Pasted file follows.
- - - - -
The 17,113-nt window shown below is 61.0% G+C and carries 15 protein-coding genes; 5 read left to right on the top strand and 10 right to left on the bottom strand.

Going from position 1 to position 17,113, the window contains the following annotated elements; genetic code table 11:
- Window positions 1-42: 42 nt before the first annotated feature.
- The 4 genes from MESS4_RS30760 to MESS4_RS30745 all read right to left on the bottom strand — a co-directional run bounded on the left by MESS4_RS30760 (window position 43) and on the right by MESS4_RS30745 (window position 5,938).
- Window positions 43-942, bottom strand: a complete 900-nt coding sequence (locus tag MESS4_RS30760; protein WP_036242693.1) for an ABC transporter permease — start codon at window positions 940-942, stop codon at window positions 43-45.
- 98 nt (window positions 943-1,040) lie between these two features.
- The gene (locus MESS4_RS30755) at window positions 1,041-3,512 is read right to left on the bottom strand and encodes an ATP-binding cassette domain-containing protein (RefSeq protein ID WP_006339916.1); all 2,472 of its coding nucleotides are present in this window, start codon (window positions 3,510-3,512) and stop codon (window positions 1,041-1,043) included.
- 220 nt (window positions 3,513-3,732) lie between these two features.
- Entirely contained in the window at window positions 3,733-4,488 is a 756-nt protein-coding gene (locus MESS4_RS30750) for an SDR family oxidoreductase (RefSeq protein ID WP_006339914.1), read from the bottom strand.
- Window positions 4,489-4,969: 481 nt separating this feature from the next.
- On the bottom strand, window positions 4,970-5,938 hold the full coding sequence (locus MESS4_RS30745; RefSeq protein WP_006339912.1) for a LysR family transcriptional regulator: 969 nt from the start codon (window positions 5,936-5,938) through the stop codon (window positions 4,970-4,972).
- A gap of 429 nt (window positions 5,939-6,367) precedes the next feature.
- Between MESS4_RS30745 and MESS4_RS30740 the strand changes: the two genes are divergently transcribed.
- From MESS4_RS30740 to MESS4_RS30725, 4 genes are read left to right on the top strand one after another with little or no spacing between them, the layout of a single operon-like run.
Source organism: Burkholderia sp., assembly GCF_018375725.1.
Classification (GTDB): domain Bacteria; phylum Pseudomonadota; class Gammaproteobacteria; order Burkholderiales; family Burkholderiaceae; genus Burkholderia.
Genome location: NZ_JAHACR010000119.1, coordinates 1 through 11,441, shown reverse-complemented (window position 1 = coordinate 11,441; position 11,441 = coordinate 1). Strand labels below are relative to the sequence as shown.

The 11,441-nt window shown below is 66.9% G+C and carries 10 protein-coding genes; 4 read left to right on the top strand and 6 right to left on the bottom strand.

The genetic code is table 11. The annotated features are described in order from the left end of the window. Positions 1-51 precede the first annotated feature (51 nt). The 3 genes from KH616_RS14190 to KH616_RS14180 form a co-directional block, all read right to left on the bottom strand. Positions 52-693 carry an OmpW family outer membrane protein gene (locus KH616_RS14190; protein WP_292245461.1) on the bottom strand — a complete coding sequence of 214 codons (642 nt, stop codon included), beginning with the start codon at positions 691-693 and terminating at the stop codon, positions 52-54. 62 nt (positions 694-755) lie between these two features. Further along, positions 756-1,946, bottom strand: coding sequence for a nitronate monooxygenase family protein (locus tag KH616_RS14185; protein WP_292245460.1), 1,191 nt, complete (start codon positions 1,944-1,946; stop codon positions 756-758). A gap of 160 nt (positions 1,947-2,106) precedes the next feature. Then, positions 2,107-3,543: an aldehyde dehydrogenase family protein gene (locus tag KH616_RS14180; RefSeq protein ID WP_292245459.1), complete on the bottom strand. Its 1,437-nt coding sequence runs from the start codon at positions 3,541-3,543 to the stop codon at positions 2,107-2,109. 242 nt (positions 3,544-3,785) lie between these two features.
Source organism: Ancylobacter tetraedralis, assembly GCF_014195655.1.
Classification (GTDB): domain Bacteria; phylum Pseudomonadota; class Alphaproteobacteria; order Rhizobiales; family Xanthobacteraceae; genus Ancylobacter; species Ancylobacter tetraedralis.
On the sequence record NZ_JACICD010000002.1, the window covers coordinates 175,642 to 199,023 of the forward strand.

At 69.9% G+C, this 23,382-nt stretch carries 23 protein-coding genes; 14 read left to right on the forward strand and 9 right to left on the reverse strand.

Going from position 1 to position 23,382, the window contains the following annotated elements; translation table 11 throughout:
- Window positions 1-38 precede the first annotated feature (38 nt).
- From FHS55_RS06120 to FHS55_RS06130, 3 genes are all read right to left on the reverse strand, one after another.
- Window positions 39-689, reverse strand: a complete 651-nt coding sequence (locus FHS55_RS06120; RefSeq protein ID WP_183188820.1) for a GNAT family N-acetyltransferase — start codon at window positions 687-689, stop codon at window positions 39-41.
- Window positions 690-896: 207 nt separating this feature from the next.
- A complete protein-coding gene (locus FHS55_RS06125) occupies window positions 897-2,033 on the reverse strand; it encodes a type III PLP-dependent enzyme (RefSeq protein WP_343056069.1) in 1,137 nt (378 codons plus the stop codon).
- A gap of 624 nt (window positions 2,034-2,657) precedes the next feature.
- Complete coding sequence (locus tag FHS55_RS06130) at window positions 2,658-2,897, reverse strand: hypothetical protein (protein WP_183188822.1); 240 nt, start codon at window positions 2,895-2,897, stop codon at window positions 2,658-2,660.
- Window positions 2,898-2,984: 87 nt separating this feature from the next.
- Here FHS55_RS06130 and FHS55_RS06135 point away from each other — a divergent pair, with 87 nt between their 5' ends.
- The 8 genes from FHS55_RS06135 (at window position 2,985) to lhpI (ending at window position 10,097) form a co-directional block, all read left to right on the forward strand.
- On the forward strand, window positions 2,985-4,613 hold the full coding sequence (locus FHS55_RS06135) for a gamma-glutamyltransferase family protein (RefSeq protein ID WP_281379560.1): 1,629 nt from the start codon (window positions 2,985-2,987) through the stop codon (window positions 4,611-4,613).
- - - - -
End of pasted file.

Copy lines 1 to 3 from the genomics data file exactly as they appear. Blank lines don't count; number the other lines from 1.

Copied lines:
The 17,113-nt window shown below is 61.0% G+C and carries 15 protein-coding genes; 5 read left to right on the top strand and 10 right to left on the bottom strand.

Going from position 1 to position 17,113, the window contains the following annotated elements; genetic code table 11:
- Window positions 1-42: 42 nt before the first annotated feature.